Cryptojacking arises

Posted by: Orhan Sari Category: Cyber-security Awareness, News Tags: Post Date: April 3, 2018

Cryptojacking arises

One of the latest cybersecurity threat,  cryptojacking, is the secret use of your computing device to mine cryptocurrency.[1] It is becoming more prevalent that cryptojacking attacks exploded by 8,500% in 2017, due to the sudden increase in cryptocurrency values. According to Symantec, UK ranked as the fifth highest country worldwide, with a staggering 44,000% increase in coin-miner detections.[2]

How does Cryptojacking work?

It is a process that hackers and websites host sections of code that have the ability to hijack your computer power to mine cryptocurrency for the perpetrators gain.  Crypto-jacking, also referred as coin mining, in which is cyber criminals to extract money from targets’ cryptocurrency. Different from ransomware, Cryptojacking takes a different approach, “harnessing victims’ machines to “mine”: perform the computations necessary to update cryptocurrencies’ blockchains, creating new tokens and generating fees in the process. These new tokens and fees are deposited to wallets owned by the attacker, while the costs of mining – electricity and wear and tear to computers – are borne by the victim.”[3]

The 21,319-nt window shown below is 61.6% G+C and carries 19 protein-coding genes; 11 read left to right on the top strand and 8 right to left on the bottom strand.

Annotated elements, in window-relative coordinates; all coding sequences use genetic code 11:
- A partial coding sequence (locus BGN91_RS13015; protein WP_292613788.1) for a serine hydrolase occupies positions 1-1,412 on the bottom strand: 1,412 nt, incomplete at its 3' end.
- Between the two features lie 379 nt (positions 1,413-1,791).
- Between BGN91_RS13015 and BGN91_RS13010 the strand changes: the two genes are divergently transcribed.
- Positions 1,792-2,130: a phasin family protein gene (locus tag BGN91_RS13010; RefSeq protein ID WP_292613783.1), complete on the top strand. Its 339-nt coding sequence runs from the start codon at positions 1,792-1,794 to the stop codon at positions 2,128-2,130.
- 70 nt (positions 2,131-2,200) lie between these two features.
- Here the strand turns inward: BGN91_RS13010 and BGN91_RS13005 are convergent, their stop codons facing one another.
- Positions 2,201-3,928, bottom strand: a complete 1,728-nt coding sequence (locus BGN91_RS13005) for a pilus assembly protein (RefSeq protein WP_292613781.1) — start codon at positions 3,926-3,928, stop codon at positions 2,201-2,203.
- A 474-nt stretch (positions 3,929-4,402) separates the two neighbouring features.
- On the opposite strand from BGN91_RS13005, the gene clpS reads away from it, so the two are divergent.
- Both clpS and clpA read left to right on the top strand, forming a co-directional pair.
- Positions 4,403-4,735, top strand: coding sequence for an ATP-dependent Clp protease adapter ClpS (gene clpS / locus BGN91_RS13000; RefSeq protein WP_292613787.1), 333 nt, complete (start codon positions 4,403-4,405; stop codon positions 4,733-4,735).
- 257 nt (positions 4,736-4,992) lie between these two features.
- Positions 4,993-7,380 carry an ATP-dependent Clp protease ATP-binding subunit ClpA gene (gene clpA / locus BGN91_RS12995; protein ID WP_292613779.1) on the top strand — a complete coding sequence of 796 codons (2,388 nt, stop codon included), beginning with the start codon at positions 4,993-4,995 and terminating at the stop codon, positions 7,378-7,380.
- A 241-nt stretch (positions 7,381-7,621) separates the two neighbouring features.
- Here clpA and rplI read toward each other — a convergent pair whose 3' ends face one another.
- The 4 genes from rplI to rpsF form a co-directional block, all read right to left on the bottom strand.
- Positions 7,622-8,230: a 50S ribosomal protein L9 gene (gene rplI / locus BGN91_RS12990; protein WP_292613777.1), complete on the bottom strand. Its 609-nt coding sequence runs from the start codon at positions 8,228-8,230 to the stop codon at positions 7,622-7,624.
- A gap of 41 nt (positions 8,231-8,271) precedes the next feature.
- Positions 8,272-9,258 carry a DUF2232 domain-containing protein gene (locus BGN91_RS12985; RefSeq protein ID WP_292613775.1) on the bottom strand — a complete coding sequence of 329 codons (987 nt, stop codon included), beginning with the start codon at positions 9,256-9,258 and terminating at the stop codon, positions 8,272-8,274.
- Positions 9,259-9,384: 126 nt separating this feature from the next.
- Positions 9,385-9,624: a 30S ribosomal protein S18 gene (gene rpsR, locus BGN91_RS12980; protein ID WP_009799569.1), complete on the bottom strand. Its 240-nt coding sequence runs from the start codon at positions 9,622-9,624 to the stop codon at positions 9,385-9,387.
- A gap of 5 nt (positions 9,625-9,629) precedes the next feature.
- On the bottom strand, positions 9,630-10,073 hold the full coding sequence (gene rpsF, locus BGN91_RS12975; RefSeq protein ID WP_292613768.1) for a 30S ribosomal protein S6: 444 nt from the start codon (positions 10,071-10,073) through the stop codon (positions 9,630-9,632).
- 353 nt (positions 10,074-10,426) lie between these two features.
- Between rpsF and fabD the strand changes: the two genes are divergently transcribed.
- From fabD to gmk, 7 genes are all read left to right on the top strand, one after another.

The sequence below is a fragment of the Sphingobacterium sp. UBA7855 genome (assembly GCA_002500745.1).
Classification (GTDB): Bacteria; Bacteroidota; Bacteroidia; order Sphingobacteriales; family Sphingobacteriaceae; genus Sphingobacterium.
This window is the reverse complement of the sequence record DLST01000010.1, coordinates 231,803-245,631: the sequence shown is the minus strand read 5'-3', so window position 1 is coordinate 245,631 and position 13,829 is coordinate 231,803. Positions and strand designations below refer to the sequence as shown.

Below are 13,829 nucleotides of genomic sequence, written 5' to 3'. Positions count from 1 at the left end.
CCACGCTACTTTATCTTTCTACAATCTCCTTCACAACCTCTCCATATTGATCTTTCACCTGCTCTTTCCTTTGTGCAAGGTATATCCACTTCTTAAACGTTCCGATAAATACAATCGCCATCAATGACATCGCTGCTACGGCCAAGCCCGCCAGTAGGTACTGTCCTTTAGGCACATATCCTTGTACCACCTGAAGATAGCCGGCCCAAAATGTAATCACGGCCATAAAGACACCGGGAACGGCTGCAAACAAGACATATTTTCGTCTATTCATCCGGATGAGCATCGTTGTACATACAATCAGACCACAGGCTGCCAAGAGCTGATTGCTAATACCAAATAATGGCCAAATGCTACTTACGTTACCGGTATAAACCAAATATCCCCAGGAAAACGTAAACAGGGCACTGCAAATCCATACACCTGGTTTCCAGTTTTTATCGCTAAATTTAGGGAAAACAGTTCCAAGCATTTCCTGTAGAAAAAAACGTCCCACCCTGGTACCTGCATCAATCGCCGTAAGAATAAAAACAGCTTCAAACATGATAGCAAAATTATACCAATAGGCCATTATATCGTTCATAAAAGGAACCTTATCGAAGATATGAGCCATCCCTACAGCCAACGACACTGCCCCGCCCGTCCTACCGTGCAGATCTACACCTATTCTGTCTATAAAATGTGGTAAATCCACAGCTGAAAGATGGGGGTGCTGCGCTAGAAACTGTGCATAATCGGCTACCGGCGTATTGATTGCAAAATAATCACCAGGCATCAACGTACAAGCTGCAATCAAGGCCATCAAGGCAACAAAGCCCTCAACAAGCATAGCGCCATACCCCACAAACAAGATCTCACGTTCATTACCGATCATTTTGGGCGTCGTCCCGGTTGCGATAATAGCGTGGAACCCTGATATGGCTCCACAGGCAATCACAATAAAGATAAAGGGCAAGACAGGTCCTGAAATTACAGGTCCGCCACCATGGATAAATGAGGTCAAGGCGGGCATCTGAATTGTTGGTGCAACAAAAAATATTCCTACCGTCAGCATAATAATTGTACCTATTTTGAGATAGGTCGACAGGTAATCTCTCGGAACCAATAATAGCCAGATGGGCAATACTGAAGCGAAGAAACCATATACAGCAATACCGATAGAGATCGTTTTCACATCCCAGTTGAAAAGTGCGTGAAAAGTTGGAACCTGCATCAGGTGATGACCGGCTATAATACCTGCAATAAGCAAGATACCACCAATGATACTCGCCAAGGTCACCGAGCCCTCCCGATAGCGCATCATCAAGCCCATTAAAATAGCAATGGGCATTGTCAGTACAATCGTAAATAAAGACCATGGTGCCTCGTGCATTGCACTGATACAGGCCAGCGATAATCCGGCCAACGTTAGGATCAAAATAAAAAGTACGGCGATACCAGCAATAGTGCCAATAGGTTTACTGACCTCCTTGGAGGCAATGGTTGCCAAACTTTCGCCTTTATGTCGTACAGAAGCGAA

In some attack versions, cryptojacking doesn’t need a program to be installed. Cybercriminals use browsers to mine the crypto coins. In-browser cryptojacking, they use JavaScript on a web page to mine for cryptocurrencies. “JavaScript runs on just about every website you visit, so the JavaScript code responsible for in-browser mining doesn’t need to be installed. You load the page, and the in-browser mining code just runs. No need to install, and no need to opt-in.”[1]

Unlike other attacks, cryptojacking doesn’t aim to destroy or steal information from the victim’s computer, instead, it simply use the hardware to perform mining operations, which in turn, put additional strain on the victim’s computer. As a result, this situation will cause victim’s computer to slow down, overheat the processor, freezes, or sudden shutdowns.[4]


Detections of coinminers on endpoint computers in 2017

Figure 1. Detections of coinminers on endpoint computers in 2017 surged by 8,500 percent (Symantec, 2018)

According to Symantec, the biggest trend in 2017 was the explosion in cryptocurrency coin mining. The surge in interest in this area was such that detections of coinminers on endpoint computers in 2017 surged by 8,500 percent.

According to 2018 Internet Security Threat Report, coin mining attacks explode. Cybercriminals are now starting to explore other opportunities, after focusing on ransomware for revenue generation.In 2017 the astronomical rise in cryptocurrency values led many cybercriminals to shift to crytojacking as an alternative revenue source. This resulted in an 8,500 percent increase in detections of coin-miners on endpoint computers in 2017.[5]

8,500 % Increase in coinminer detections.

8,500 % Increase in coinminer detections. (Symantec, 2018)